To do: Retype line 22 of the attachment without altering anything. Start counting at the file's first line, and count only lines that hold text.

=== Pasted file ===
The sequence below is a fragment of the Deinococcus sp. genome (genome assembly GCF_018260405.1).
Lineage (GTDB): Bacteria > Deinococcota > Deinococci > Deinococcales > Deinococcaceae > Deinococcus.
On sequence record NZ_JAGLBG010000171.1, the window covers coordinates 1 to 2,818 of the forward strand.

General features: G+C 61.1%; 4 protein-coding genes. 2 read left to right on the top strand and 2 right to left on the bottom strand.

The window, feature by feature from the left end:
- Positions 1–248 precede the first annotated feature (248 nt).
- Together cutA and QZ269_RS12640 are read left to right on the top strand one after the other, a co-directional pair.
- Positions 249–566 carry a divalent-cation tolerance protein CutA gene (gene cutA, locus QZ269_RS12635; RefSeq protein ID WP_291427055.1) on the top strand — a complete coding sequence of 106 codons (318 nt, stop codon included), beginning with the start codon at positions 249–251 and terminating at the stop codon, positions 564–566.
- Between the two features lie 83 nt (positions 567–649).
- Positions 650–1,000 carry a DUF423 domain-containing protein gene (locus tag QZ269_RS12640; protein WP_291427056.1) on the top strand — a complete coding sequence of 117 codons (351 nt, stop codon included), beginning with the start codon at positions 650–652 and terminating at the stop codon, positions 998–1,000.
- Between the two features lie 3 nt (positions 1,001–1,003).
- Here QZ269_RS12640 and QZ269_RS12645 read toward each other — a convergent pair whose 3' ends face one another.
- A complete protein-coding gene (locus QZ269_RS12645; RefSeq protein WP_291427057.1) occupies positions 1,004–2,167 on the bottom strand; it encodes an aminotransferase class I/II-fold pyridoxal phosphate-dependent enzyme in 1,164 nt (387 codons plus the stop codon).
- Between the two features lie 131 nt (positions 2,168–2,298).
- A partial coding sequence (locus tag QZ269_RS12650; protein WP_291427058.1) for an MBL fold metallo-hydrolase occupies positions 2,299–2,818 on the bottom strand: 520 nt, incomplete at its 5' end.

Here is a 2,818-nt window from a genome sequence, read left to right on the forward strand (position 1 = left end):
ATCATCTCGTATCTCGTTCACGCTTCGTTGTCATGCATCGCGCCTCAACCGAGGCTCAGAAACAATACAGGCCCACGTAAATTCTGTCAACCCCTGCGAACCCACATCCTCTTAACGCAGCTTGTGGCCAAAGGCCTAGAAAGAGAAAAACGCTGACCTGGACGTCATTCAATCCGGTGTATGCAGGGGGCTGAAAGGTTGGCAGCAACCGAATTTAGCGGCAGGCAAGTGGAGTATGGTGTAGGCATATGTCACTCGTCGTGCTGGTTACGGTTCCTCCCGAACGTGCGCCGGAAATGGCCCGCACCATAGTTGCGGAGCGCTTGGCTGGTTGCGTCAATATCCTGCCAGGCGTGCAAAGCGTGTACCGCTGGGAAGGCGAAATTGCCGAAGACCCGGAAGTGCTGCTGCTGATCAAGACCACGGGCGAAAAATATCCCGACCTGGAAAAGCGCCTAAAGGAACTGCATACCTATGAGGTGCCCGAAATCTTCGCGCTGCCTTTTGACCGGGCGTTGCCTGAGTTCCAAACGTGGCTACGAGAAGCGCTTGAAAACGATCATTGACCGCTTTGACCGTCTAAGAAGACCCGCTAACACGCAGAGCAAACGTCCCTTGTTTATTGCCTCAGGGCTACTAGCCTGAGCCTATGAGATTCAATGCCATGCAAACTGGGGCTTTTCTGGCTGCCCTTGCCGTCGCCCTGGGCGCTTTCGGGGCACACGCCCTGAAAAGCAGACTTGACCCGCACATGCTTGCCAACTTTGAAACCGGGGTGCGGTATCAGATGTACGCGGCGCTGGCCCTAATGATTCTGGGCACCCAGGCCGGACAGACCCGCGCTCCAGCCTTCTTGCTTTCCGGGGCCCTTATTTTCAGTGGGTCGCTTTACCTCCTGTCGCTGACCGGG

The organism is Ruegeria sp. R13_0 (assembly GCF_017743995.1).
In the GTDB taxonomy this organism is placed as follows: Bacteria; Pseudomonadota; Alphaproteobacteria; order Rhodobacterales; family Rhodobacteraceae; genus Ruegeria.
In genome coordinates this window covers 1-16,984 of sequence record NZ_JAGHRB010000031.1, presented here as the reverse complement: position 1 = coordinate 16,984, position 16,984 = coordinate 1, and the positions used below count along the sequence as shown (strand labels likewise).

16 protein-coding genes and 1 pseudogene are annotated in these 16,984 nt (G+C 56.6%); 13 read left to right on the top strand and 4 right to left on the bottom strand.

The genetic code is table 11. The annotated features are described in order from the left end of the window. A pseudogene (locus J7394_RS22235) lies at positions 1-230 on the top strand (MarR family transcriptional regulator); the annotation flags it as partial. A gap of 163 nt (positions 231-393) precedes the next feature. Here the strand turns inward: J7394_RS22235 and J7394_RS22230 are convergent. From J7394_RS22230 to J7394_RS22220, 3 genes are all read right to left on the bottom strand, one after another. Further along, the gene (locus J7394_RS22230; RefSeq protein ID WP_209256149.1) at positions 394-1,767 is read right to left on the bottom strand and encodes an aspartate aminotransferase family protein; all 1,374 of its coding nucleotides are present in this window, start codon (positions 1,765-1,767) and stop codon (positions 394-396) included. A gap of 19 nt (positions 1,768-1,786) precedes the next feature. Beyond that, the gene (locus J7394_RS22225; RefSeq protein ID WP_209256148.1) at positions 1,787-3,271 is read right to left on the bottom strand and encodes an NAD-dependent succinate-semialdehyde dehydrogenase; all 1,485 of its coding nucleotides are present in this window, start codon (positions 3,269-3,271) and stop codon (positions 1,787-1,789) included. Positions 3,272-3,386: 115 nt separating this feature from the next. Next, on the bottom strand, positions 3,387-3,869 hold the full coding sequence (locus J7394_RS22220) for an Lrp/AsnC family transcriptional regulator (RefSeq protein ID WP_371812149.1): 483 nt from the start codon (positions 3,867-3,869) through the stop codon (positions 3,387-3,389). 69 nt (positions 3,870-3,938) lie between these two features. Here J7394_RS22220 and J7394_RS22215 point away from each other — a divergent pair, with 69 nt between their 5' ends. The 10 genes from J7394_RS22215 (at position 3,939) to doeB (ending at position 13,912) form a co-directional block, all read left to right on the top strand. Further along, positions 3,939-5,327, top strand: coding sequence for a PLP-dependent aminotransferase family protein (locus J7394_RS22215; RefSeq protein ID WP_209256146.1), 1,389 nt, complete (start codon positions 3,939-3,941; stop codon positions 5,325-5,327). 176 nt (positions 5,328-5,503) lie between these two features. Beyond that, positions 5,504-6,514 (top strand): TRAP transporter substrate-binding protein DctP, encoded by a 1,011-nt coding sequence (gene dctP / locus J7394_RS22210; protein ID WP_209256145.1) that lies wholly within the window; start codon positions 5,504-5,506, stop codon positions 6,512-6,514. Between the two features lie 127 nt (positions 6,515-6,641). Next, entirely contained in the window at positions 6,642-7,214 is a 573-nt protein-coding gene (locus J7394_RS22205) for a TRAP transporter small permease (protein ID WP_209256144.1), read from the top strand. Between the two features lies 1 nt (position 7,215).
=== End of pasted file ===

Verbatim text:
The genetic code is table 11. The annotated features are described in order from the left end of the window. A pseudogene (locus J7394_RS22235) lies at positions 1-230 on the top strand (MarR family transcriptional regulator); the annotation flags it as partial. A gap of 163 nt (positions 231-393) precedes the next feature. Here the strand turns inward: J7394_RS22235 and J7394_RS22230 are convergent. From J7394_RS22230 to J7394_RS22220, 3 genes are all read right to left on the bottom strand, one after another. Further along, the gene (locus J7394_RS22230; RefSeq protein ID WP_209256149.1) at positions 394-1,767 is read right to left on the bottom strand and encodes an aspartate aminotransferase family protein; all 1,374 of its coding nucleotides are present in this window, start codon (positions 1,765-1,767) and stop codon (positions 394-396) included. A gap of 19 nt (positions 1,768-1,786) precedes the next feature. Beyond that, the gene (locus J7394_RS22225; RefSeq protein ID WP_209256148.1) at positions 1,787-3,271 is read right to left on the bottom strand and encodes an NAD-dependent succinate-semialdehyde dehydrogenase; all 1,485 of its coding nucleotides are present in this window, start codon (positions 3,269-3,271) and stop codon (positions 1,787-1,789) included. Positions 3,272-3,386: 115 nt separating this feature from the next. Next, on the bottom strand, positions 3,387-3,869 hold the full coding sequence (locus J7394_RS22220) for an Lrp/AsnC family transcriptional regulator (RefSeq protein ID WP_371812149.1): 483 nt from the start codon (positions 3,867-3,869) through the stop codon (positions 3,387-3,389). 69 nt (positions 3,870-3,938) lie between these two features. Here J7394_RS22220 and J7394_RS22215 point away from each other — a divergent pair, with 69 nt between their 5' ends. The 10 genes from J7394_RS22215 (at position 3,939) to doeB (ending at position 13,912) form a co-directional block, all read left to right on the top strand. Further along, positions 3,939-5,327, top strand: coding sequence for a PLP-dependent aminotransferase family protein (locus J7394_RS22215; RefSeq protein ID WP_209256146.1), 1,389 nt, complete (start codon positions 3,939-3,941; stop codon positions 5,325-5,327). 176 nt (positions 5,328-5,503) lie between these two features. Beyond that, positions 5,504-6,514 (top strand): TRAP transporter substrate-binding protein DctP, encoded by a 1,011-nt coding sequence (gene dctP / locus J7394_RS22210; protein ID WP_209256145.1) that lies wholly within the window; start codon positions 5,504-5,506, stop codon positions 6,512-6,514. Between the two features lie 127 nt (positions 6,515-6,641). Next, entirely contained in the window at positions 6,642-7,214 is a 573-nt protein-coding gene (locus J7394_RS22205) for a TRAP transporter small permease (protein ID WP_209256144.1), read from the top strand. Between the two features lies 1 nt (position 7,215).